Red Lake Nation News - Babaamaajimowinan (Telling of news in different places)

5th Annual Native Nations Night at Sanford Center

Tribal Nation Leaders Honored with Ceremonial Puck-Drop


February 6, 2017

Ceremonial puck-drop, left to right, Red Lake Little Rock Representative, Robert "Charlie" Reynolds, White Earth Chairman Terrence "Terry" Tibbetts, and Leech Lake Secretary/Treasurer Arthur "Archie" LaRose

Bemidji State University (BSU) and the Sanford Center hosted the 5th Annual Native Nations Night on Friday evening, February 3, 2017. Billed as "a night to honor the Native peoples and heritage of the Bemidji region," the evening's fans would watch the BSU Beavers men's hockey team beat the Michigan Tech Huskies 4-2. The game was scheduled for 7:07 p.m. at the Sanford Center in Bemidji.

But prior to the game, a ceremonial "Puck-drop" would take place. The evening's events featured discount tickets for all tribal members at $12 for adults and $5 for age 17 and younger. After the game, Canadian First Nation member and BSU hockey player Zack Whitecloud would visit with fans and sign autographs.

Upon entering the Sanford Center lobby, one was immediately immersed in a quite festive atmosphere. Inside the arena, bright lights punctuated by an occasional light show and thundering rock music added to the mirthful mood.

About 7:05 p.m., a green carpet (BSU's colors) was rolled out to the center of the rink to blunt the glassy finish of the recently zambonied playing surface. The bright lights dimmed. A spotlight shown at center ice illuminating the Cedar Island Drum out of Cass Lake, Leech Lake, (David Northbird) who performed a flag song. What seemed like fireworks and smoke poured from the edge of the ice. The BSU Beavers were entering the rink followed by their opponents. As the announcer introduced the players, each skated to their respective "blue-lines" near center ice.

The lights now up, the carpet again unfurled, a singer sang the national anthem. Now walking down the carpet was Red Lake Little Rock Representative, Robert "Charlie" Reynolds, White Earth Chairman Terrence "Terry" Tibbetts, and Leech Lake Secretary/Treasurer Arthur "Archie" LaRose. The three tribal leaders waved to the crowd as the announcer introduced them one by one. The announcer explained that the leaders of the Indian Nations would participate in a ceremonial puck-drop.

"Please join BSU and Sanford Center as we honor Minnesota's First Peoples at Native Nations Night," said the announcer. "Will the Captains please come forward?"

The Captains of each team skated to center ice and took a face-off position. Then Chairman Tibbetts, having been given a commemorative hockey puck, dropped it to the ice. The icemen gathered the puck quickly and returned it to its former holder as a souvenir.

After the tribal leaders exited the arena, the carpet was rolled up and the game began, a game that BSU was destined to win 4-2.

Following the game, Zach Whitecloud visited with fans in a post-game autograph session.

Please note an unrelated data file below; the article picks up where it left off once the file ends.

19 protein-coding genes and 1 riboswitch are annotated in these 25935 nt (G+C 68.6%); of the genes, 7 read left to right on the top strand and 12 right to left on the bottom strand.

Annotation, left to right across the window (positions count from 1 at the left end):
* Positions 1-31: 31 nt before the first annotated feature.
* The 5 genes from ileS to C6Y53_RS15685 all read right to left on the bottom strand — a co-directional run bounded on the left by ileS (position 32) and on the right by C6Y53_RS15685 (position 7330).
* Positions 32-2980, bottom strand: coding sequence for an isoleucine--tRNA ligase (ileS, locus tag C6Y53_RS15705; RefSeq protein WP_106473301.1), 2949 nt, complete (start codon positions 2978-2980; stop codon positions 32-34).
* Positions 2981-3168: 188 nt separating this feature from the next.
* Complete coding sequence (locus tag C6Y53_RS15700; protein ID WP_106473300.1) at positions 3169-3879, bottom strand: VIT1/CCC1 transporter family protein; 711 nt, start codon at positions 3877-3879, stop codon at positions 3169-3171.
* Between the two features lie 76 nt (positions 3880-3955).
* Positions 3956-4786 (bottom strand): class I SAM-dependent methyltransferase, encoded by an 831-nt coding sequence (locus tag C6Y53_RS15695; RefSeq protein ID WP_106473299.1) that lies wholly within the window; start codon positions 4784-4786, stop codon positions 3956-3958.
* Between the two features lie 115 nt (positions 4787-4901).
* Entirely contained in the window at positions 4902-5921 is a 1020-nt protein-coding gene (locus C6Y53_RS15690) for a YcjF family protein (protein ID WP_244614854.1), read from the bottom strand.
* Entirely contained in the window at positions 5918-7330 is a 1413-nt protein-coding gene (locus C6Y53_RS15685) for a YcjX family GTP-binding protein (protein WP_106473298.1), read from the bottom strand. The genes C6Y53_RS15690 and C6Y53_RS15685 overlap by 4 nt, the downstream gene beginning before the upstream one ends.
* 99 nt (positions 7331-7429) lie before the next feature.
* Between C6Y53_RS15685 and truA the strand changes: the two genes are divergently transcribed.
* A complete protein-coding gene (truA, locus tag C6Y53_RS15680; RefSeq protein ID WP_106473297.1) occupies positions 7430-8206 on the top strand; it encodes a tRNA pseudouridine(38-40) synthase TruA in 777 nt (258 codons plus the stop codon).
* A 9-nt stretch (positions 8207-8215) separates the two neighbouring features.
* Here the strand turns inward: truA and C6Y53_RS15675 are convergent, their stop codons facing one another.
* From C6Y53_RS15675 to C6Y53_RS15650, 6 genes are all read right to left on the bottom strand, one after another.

"2013 was the inaugural year that BSU and Sanford center honored American Indians of the area," said Cyrus Pansch, Director of Marketing and Sales, Sanford Center. "We were privileged that tribal leaders participate in the ceremonial puck-drop each year. It's our way of trying to bring people together and highlight the unique diversity and contributions that Minnesota's three largest reservations bring to the Bemidji area."

In addition, Sanford Center demonstrates it's welcome for the area's Tribal Peoples continuously by participating in "Bemidji's Ojibwe Language Project." (As does BSU) Each entrance/exit to the event center is posted with the words Boozhoo/Welcome and Miigwech/Thank You on each and every door. All restrooms in the building have signage in Ojibwe and English as well, Ininiwag/Men and Ikwewag/Women.

The event was sponsored by Leech Lake Gaming and Bemidji State University. Sanford Center is owned by the City of Bemidji and it is to the City's credit that Ojibwe/English signage is posted at all City owned public buildings.

Beavers in First Place

The Beavers 4-2 rally past Michigan Tech on Friday night helped the first-place Beavers put some much-needed distance on the second-place Huskies in the Western Collegiate Hockey Association standings. Friday's win gives the Beavers some breathing room with just five games remaining in the regular season. The win could make things very difficult on the Huskies' ability to come back and take first place from the Beavers. Coming into the weekend, BSU was four points ahead of the Huskies for the league crown.

About Zach

Zack Whitecloud is a member of The Dakota Band of the Sioux Valley Dakota Nation, Canadian First Nation. "He's a very good player," said season ticket holder David Harrington. "He plays as much or more than any freshman on the team. He is the field general when it comes time to bring the puck up the ice in a methodical way."

"I think he scored a goal on his first shot ever in the Beavers' first game of the year in October," Harrington said, "for sure he scored in the first period of play in that game.

Proud of his heritage, Whitecloud wants to inspire aboriginal youth. He was named a co-winner of the Manitoba Aboriginal Sports and Recreation Council athlete of the year award for 2014.

More photos with Zach

Whitecloud, listed at 6-foot-2, 202-pounds, is also a standout golfer. He has had an impact in the town of Virden off the ice. He's helped out in the community in various capacities, including Virden Minor Hockey and helping youngsters in school. Whitecloud sees his community work as a way of giving back to the next generation. Virden is a town in southwestern Manitoba. Oil was first discovered in 1951, and Virden has since come to be known as the "Oil Capital of Manitoba".

Below is a link to a nice recent story in the Pioneer about BSU Hockey player Zack Whitecloud.


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